China hails ‘important progress’ in US trade talks

China hails 'important progress' in US trade talks

China’s trade delegation says it made “important progress” in the latest round of talks with the US, China’s state media reports.

At the end of a two-day meeting in Washington, no deal was reached but China pledged to buy more US soybeans.

US President Donald Trump touted the promise as proof that the two sides were making progress.

They are pushing to reach a deal by 1 March to avert an escalation in tariffs.

At a press conference with Vice Premier Liu He on Thursday, President Trump said he hoped to meet Chinese President Xi Jinping to hash out a final agreement by the looming deadline.

“We have made tremendous progress,” President Trump said.

“That doesn’t mean you’re going to have a deal but there’s a tremendous relationship and a warm feeling.”

China also agreed to increase imports of “US agricultural products, energy products, industrial manufactured goods and service products” during the talks, Xinhua reported.

Is this progress?
The two sides are racing to come up with a trade deal by 1 March, or the US has said it will increase tariff rates on $200bn (£152bn) worth of Chinese goods from 10% to 25%.

US trade negotiators agreed to visit China for more discussions in mid-February, Chinese state media reported.

In December, the two countries agreed to 90 days of negotiations, in an effort to defuse their escalating trade war, which had led to new tariffs on billions of dollars worth of goods.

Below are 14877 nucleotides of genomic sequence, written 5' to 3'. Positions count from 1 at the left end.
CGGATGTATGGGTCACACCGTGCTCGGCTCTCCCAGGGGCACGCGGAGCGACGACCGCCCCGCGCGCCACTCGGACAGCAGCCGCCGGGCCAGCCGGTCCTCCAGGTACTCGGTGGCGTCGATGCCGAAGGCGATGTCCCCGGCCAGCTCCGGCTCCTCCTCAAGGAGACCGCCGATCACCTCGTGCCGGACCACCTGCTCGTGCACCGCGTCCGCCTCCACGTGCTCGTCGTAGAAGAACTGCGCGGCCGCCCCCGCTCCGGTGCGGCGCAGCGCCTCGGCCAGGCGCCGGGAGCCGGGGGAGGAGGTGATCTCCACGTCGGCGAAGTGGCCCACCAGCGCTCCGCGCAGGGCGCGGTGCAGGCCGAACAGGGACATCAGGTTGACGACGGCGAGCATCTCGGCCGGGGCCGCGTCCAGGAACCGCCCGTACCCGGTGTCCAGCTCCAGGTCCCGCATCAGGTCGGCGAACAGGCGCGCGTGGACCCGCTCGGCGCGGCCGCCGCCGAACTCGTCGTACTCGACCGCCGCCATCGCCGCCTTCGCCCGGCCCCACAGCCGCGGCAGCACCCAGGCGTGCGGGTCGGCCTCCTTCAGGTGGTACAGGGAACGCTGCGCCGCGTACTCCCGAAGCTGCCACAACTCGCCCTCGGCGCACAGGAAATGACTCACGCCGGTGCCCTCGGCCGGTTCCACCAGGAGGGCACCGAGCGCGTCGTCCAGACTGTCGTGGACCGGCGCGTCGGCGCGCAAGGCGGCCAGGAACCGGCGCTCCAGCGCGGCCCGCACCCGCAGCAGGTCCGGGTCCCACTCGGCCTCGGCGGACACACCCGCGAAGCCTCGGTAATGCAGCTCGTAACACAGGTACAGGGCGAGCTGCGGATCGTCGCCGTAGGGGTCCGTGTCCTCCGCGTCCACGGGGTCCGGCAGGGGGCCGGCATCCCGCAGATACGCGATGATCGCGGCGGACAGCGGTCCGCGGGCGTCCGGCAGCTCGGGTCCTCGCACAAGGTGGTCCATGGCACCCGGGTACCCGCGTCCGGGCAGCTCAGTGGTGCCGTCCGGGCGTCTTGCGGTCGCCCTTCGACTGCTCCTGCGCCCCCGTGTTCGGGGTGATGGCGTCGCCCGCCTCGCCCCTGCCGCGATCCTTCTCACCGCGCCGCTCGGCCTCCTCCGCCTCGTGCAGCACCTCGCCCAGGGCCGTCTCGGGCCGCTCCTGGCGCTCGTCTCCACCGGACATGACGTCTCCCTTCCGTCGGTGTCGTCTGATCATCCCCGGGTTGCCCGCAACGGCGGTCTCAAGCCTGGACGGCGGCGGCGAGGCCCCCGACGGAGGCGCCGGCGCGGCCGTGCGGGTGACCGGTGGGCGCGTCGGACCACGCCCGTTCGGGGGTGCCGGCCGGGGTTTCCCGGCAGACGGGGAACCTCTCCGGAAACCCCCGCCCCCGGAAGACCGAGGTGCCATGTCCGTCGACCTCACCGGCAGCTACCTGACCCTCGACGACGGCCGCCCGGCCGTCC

Soybean pledge
Shortly after the truce took effect, China – by far the world’s biggest importer of soybeans – bought 1.13 million tonnes of the crop from the US.

The White House said on Thursday the country had agreed to purchase an additional 5 million tonnes of soybeans.

Soybeans have been at the forefront of negotiations as US farmers have suffered from the sudden loss of their largest customer.

The country imported more than 30 million tonnes of soybeans from the US in 2017 – a figure that dropped sharply last year amid the trade war.

Chinese businesses, meanwhile, have been trying to find new sources to replace crops from the US, which was the country’s second biggest supplier after Brazil in 2017.

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